By Robert Hickson 07/12/2017

Robotic combat is becoming a thing. In TV studios, not the battlefield.

A tiresome thing, the hi-tech equivalent of Monster Truck shows.

MegaBots promotes itself as “the future of sports“. (I think they forgot the (TM) in that tag line.) But they have a way to go to be more that dudes driving dumbbots. Its more like professional wrestling at the moment, with staged fighting sequences.

Then there are the BattleBots, a TV series of smaller devices (more radio-controlled it seems than autonomous) trying to deconstruct their opponent. And the less excitable sumo bots.

You see more diversity in events with RoboGames – “the Olympics of Robots”. This probably helps stimulate developments, although mostly in single tasks.

More versatile demonstrations of skill are found at the Robocup.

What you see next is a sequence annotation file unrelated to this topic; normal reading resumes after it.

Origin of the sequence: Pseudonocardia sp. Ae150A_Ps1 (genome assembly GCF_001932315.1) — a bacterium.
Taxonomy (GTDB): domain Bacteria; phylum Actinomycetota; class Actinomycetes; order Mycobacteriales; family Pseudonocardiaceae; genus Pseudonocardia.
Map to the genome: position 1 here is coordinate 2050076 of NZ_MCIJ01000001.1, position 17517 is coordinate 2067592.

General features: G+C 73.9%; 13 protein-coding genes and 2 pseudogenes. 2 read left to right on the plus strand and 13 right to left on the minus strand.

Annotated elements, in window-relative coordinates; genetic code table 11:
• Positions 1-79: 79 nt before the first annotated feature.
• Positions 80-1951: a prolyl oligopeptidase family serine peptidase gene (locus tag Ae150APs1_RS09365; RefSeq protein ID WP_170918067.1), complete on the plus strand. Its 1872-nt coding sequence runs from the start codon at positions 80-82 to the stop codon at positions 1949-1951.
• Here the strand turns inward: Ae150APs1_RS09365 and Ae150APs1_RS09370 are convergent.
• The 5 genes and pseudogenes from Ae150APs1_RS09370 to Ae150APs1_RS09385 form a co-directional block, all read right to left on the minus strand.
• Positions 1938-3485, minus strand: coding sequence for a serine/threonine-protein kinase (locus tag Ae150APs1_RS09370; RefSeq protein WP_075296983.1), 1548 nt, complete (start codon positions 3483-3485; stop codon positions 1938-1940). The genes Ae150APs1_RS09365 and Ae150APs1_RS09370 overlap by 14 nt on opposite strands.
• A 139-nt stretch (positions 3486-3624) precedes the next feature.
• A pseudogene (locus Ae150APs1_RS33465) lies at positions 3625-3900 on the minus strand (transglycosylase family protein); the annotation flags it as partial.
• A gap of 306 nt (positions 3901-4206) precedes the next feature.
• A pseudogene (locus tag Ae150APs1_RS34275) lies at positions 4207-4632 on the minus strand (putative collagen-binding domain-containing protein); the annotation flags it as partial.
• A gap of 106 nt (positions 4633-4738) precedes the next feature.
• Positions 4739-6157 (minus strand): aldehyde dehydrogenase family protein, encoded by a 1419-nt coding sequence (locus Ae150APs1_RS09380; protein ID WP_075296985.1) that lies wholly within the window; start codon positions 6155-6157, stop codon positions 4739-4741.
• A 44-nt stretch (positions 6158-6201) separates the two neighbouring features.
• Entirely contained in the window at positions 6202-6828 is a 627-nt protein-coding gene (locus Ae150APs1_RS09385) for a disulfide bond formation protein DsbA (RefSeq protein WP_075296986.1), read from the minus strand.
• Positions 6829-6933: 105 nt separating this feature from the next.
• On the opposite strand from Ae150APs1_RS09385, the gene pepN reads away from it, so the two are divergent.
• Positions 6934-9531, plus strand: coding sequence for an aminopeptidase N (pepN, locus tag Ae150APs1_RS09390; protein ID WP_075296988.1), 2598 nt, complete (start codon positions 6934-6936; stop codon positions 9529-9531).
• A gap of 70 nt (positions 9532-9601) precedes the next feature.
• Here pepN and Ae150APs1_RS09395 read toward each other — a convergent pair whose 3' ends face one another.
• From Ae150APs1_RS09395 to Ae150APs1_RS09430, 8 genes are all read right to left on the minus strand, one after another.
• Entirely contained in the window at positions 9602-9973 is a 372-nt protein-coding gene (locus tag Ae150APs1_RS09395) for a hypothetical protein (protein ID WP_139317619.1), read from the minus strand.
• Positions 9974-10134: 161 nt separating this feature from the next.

Sure, a backflipping robot is technically impressive too, and a good illustration of how rapidly robotics is advancing.



Next up is to have human-controlled robots perform athletic feats. Like Prosthesis.


Which just seems to be a more advanced “boys with toys” MegaBot, without the thuggery. But less interesting and graceful than the stylistically similar but simpler Strandbeests of Theo Jansen.


For real robotic inspiration though look to the Cybathlon.

This involves people with mobility and dexterity disabilities competing with the help of robotic aids. It now seems relatively easy to create a machine that can walk by itself, or with a human controller. But developing devices that work “smartly” with humans still seems the greater challenge, and has a much bigger emotional impact. And that is often what we also want in sporting events.


Featured image: Jonathan Tippet; Furrion